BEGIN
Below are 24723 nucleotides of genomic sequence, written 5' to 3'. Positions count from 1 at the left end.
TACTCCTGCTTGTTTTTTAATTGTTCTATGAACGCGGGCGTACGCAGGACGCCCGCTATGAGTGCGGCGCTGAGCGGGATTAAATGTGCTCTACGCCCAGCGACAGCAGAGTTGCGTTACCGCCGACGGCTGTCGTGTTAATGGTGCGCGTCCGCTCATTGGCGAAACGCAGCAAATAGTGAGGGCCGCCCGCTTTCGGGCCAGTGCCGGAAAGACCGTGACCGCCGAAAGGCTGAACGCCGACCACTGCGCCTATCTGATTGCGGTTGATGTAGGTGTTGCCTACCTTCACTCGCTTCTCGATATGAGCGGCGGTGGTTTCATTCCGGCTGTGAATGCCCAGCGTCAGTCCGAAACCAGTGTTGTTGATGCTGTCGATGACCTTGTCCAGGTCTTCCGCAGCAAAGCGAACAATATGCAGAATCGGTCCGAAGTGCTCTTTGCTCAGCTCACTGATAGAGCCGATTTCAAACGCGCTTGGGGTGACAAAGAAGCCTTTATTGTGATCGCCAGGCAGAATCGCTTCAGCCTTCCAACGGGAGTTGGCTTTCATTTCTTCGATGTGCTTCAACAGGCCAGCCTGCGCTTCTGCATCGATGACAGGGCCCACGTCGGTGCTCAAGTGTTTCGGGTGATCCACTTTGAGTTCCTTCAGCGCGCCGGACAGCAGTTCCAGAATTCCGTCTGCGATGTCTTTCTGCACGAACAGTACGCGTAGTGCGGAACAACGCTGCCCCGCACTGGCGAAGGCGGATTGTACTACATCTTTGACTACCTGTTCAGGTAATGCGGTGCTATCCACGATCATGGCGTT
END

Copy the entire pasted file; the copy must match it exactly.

Below are 24723 nucleotides of genomic sequence, written 5' to 3'. Positions count from 1 at the left end.
TACTCCTGCTTGTTTTTTAATTGTTCTATGAACGCGGGCGTACGCAGGACGCCCGCTATGAGTGCGGCGCTGAGCGGGATTAAATGTGCTCTACGCCCAGCGACAGCAGAGTTGCGTTACCGCCGACGGCTGTCGTGTTAATGGTGCGCGTCCGCTCATTGGCGAAACGCAGCAAATAGTGAGGGCCGCCCGCTTTCGGGCCAGTGCCGGAAAGACCGTGACCGCCGAAAGGCTGAACGCCGACCACTGCGCCTATCTGATTGCGGTTGATGTAGGTGTTGCCTACCTTCACTCGCTTCTCGATATGAGCGGCGGTGGTTTCATTCCGGCTGTGAATGCCCAGCGTCAGTCCGAAACCAGTGTTGTTGATGCTGTCGATGACCTTGTCCAGGTCTTCCGCAGCAAAGCGAACAATATGCAGAATCGGTCCGAAGTGCTCTTTGCTCAGCTCACTGATAGAGCCGATTTCAAACGCGCTTGGGGTGACAAAGAAGCCTTTATTGTGATCGCCAGGCAGAATCGCTTCAGCCTTCCAACGGGAGTTGGCTTTCATTTCTTCGATGTGCTTCAACAGGCCAGCCTGCGCTTCTGCATCGATGACAGGGCCCACGTCGGTGCTCAAGTGTTTCGGGTGATCCACTTTGAGTTCCTTCAGCGCGCCGGACAGCAGTTCCAGAATTCCGTCTGCGATGTCTTTCTGCACGAACAGTACGCGTAGTGCGGAACAACGCTGCCCCGCACTGGCGAAGGCGGATTGTACTACATCTTTGACTACCTGTTCAGGTAATGCGGTGCTATCCACGATCATGGCGTT